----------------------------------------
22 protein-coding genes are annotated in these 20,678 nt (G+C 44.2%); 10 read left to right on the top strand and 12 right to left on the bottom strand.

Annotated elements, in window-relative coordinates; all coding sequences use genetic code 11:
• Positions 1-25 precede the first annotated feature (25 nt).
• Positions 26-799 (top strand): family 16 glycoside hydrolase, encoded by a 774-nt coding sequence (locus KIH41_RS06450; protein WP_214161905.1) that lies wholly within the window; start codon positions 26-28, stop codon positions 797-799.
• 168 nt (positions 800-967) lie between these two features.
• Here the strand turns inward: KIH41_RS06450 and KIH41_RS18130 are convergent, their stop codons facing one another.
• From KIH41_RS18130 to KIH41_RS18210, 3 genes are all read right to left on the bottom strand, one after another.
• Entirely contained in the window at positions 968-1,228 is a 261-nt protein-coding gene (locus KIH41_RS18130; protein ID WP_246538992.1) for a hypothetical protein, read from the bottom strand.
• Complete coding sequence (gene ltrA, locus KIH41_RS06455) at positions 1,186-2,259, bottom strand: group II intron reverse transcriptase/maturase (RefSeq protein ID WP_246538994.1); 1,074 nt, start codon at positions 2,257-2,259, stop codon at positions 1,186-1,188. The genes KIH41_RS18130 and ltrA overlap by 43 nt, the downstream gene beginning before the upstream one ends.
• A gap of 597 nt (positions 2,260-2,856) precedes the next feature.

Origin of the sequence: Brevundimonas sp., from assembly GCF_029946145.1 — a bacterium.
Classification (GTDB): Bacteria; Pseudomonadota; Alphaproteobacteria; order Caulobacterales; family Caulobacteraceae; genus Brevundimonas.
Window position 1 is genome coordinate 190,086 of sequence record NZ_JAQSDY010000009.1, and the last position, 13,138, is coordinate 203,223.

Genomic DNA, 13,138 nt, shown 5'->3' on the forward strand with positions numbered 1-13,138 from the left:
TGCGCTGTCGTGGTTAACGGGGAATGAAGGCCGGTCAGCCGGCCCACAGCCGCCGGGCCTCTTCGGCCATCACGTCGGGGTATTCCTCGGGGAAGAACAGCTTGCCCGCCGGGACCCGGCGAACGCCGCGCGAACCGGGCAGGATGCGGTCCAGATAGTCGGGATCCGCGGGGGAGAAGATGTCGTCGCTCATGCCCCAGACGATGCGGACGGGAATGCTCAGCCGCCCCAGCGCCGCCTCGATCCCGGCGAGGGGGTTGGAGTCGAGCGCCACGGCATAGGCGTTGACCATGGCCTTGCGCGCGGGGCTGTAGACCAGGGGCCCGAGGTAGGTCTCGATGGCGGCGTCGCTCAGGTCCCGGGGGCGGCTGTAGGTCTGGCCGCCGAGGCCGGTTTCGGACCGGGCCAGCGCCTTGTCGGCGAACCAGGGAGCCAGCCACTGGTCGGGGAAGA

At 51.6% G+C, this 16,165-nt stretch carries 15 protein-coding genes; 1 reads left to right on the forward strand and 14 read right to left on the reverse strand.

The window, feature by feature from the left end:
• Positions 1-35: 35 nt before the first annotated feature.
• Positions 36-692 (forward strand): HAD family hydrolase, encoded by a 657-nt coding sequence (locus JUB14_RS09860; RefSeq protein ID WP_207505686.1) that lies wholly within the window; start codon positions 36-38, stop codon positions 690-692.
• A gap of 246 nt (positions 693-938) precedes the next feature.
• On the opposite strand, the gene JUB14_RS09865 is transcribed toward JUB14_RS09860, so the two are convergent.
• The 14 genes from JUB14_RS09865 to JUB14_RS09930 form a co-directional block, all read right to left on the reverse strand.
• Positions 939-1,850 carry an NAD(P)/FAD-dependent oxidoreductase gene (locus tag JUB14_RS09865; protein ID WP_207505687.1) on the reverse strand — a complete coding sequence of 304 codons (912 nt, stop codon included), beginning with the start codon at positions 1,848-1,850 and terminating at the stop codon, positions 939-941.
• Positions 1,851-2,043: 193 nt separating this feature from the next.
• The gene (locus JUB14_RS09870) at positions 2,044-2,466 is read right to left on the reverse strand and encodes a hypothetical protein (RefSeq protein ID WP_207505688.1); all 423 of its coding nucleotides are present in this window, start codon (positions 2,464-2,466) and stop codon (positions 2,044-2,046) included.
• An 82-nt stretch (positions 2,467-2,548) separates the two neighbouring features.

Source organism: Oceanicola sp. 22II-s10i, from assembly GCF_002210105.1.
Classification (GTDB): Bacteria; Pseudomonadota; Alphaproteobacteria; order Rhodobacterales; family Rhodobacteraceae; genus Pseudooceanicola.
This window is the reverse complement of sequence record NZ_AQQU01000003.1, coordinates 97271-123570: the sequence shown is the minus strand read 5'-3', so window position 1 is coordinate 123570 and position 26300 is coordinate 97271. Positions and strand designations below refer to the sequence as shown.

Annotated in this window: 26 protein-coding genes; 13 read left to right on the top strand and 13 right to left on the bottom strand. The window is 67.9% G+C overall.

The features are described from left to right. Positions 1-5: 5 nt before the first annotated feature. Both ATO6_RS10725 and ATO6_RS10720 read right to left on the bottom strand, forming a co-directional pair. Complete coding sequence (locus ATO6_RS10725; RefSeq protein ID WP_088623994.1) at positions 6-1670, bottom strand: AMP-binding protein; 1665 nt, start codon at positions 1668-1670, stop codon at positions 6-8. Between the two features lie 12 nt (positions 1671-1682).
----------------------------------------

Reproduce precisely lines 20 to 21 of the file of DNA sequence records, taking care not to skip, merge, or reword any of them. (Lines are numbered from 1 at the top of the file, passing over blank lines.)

• A gap of 246 nt (positions 693-938) precedes the next feature.
• On the opposite strand, the gene JUB14_RS09865 is transcribed toward JUB14_RS09860, so the two are convergent.